SCARSDALE, N.Y. – The last time Great Britain and Ireland won the Curtis Cup on foreign soil was 1986 in Hutchinson, Kan. Not a single player in this competition was even born back then. History is not on the side of the visiting team, but the gallery at Quaker Ridge Golf Club certainly seemed to be. Roughly 300 fans crossed the pond to New York, and they’re as loud in costume as they are in voice.
On paper, the visitors are sorely outmatched. The worst-ranked player on Team USA is Mariel Galdiano at No. 22. The top two players in the world – Lilia Vu and Jennifer Kupcho – actually paired together in foursomes Friday afternoon and won. Team USA by World Amateur Ranking: 1-2-5-6-8-9-15-22.
Olivia Mehaffey, a junior at Arizona State, is the top-ranked player on Captain Elaine Farquharson-Black’s squad. Team GB&I’s rank reads like lottery numbers: 16-33-67-69-73-73-96-98-204.
Perhaps they’ll get lucky.
“Two years ago, I think everyone in America was top 20 in the world and we won,” said Mehaffey. “Match play is a really funny game. Anything can happen.”
Team USA leads 4-2 after Day 1 of competition. Former Auburn player/coach Virginia Derby Grimes put out her two Alabama teammates in afternoon foursomes and rode a 5-under performance to a 4-and-2 victory. Derby Grimes had no problem shouting “Roll Tide” to that.
A couple of stars from GB&I’s 2016 performance have already turned pro – Bronte Law and Leona Maguire, who actually made her professional debut today at the ShopRite LPGA Classic. Maguire did the voiceover for an inspirational video GB&I put together, and then came on at the end and wished everyone luck.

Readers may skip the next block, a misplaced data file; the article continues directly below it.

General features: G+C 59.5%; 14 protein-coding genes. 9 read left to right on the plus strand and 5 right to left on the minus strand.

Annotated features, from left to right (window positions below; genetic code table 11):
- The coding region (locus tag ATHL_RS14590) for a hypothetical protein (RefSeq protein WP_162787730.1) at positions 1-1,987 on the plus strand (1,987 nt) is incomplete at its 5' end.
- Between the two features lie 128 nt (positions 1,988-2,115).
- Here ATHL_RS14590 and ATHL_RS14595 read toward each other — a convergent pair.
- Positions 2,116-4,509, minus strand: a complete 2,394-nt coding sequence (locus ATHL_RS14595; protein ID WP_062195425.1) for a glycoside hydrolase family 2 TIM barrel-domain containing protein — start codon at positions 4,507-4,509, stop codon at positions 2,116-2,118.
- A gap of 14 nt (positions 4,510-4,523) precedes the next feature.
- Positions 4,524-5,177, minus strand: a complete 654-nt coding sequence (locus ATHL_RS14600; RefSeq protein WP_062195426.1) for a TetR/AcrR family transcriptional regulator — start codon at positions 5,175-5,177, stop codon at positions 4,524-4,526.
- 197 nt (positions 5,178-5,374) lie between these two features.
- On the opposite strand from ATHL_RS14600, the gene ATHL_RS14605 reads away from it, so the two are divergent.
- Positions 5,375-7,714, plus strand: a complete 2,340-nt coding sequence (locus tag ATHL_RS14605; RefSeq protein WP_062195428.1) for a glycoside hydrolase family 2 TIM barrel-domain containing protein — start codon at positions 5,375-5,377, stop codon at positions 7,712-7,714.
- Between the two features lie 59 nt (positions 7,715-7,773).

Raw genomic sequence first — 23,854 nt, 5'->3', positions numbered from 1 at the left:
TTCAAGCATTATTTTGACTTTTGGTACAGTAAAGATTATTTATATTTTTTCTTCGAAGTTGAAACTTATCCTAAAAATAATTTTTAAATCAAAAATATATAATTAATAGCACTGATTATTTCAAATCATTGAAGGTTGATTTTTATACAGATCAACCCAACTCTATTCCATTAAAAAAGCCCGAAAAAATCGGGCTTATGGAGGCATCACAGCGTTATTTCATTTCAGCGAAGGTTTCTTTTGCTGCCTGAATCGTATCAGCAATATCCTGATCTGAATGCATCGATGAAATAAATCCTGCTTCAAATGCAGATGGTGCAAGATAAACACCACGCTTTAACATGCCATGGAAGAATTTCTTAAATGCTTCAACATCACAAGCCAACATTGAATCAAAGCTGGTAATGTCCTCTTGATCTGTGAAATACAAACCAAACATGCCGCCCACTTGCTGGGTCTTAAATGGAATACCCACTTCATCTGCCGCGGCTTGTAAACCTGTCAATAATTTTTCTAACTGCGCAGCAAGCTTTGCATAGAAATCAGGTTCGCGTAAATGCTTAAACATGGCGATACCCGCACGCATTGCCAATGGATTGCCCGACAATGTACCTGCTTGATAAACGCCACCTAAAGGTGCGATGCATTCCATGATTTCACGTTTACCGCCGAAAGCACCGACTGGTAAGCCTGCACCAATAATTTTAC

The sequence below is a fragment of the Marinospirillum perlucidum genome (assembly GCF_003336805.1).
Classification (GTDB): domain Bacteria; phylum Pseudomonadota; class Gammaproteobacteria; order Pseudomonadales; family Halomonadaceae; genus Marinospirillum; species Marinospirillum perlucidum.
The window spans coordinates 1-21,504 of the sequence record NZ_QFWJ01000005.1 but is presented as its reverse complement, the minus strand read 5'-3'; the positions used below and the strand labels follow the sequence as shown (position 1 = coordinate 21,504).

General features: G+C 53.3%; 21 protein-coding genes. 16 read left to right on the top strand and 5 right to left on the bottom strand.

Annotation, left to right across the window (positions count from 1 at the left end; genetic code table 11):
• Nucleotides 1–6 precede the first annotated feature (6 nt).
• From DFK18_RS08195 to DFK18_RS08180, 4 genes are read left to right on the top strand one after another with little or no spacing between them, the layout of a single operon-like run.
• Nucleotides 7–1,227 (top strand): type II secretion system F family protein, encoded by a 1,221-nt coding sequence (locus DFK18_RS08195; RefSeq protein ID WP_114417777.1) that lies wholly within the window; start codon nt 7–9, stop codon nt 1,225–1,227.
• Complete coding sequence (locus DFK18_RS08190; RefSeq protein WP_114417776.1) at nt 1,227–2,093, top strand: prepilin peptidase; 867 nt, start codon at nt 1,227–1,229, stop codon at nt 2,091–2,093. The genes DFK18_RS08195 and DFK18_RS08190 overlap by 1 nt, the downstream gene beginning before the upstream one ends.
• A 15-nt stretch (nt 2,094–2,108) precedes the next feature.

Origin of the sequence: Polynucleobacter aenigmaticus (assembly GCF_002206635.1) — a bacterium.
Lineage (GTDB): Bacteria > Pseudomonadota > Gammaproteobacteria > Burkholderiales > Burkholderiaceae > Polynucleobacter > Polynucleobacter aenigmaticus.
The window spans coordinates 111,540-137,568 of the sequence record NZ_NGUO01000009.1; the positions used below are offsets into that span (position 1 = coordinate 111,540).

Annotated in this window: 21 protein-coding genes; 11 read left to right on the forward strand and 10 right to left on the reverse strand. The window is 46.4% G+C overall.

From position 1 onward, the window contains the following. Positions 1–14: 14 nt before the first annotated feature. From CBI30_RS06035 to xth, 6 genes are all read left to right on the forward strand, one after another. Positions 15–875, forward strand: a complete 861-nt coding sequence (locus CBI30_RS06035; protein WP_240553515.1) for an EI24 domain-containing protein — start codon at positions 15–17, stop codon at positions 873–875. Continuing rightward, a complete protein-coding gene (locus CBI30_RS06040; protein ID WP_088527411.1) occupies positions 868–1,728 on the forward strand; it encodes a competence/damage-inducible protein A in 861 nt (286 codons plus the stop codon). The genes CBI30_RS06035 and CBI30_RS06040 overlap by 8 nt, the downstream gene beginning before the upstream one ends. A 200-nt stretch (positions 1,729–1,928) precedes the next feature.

Mehaffey learned plenty from Law and Maguire two years ago in Dublin and stepped naturally into a leadership role this week. The 20-year-old from Northern Ireland started off tight in Friday’s morning session from too much self-imposed pressure. She let loose on the back nine, however, and stuffed a wedge into the 17th for birdie and then holed a 12-foot par putt on the last to secure a crucial half point.
In the afternoon, Mehaffey and Sophie Lamb paired together once more to take down the Pac-12 punch of Andrea Lee and Galdiano, the only point for GB&I in foursomes play.
For GB&I to cut into the Americans’ lead, they’ll need Mehaffey at her best the rest of the way. One year after Mehaffey helped GB&I win the Curtis Cup, she won all three of her matches en route to Arizona State winning the 2017 NCAA Championship.
“The interesting thing about Olivia is, the more you need her, the more she comes through,” said Arizona State assistant coach Michelle Estill.
Like at this year’s NCAA Championship, when Mehaffey went for the green in two on the closing par 5 at Karsten Creek. Estill knew Mehaffey likely needed to make birdie to give the Sun Devils a chance at making the cut. After chipping it to 10 feet from a crummy lie, Mehaffey looked over at Estill and said: Do I need this?
Estill confirmed. Mehaffey stepped up and jarred it.
“I thrive on those situations,” said Mehaffey, who prefers going out first and having the pressure fall on her shoulders. “I love being the last putt.”
Mehaffey’s earliest memory of pulling off something heroic came as a 13-year-old at Home Internationals when she holed a bunker shot on the 17th hole. She can’t remember being any other way.
“I have a burning fire inside me,” she said. “I just want to win.”